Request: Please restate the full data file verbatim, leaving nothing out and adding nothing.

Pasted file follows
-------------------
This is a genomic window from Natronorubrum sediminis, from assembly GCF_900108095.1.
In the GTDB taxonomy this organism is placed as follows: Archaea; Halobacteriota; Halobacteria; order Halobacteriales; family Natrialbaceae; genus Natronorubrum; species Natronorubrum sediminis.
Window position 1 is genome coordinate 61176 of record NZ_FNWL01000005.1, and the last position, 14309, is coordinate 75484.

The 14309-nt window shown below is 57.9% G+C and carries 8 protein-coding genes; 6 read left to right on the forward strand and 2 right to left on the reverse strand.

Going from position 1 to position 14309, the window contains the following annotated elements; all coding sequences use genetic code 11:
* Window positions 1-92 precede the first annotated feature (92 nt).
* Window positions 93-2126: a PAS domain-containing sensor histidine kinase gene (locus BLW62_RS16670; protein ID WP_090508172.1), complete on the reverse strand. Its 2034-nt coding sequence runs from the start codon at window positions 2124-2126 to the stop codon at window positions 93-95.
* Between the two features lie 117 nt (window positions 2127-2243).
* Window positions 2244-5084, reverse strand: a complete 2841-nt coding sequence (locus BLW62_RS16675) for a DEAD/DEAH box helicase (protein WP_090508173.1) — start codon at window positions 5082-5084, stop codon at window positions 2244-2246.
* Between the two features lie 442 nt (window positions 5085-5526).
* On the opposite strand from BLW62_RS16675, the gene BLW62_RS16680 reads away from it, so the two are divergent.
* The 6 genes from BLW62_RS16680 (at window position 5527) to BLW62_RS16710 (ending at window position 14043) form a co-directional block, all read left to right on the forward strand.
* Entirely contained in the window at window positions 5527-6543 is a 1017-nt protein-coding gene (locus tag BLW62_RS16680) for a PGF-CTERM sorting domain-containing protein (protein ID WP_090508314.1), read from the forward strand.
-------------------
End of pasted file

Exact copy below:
This is a genomic window from Natronorubrum sediminis, from assembly GCF_900108095.1.
In the GTDB taxonomy this organism is placed as follows: Archaea; Halobacteriota; Halobacteria; order Halobacteriales; family Natrialbaceae; genus Natronorubrum; species Natronorubrum sediminis.
Window position 1 is genome coordinate 61176 of record NZ_FNWL01000005.1, and the last position, 14309, is coordinate 75484.

The 14309-nt window shown below is 57.9% G+C and carries 8 protein-coding genes; 6 read left to right on the forward strand and 2 right to left on the reverse strand.

Going from position 1 to position 14309, the window contains the following annotated elements; all coding sequences use genetic code 11:
* Window positions 1-92 precede the first annotated feature (92 nt).
* Window positions 93-2126: a PAS domain-containing sensor histidine kinase gene (locus BLW62_RS16670; protein ID WP_090508172.1), complete on the reverse strand. Its 2034-nt coding sequence runs from the start codon at window positions 2124-2126 to the stop codon at window positions 93-95.
* Between the two features lie 117 nt (window positions 2127-2243).
* Window positions 2244-5084, reverse strand: a complete 2841-nt coding sequence (locus BLW62_RS16675) for a DEAD/DEAH box helicase (protein WP_090508173.1) — start codon at window positions 5082-5084, stop codon at window positions 2244-2246.
* Between the two features lie 442 nt (window positions 5085-5526).
* On the opposite strand from BLW62_RS16675, the gene BLW62_RS16680 reads away from it, so the two are divergent.
* The 6 genes from BLW62_RS16680 (at window position 5527) to BLW62_RS16710 (ending at window position 14043) form a co-directional block, all read left to right on the forward strand.
* Entirely contained in the window at window positions 5527-6543 is a 1017-nt protein-coding gene (locus tag BLW62_RS16680) for a PGF-CTERM sorting domain-containing protein (protein ID WP_090508314.1), read from the forward strand.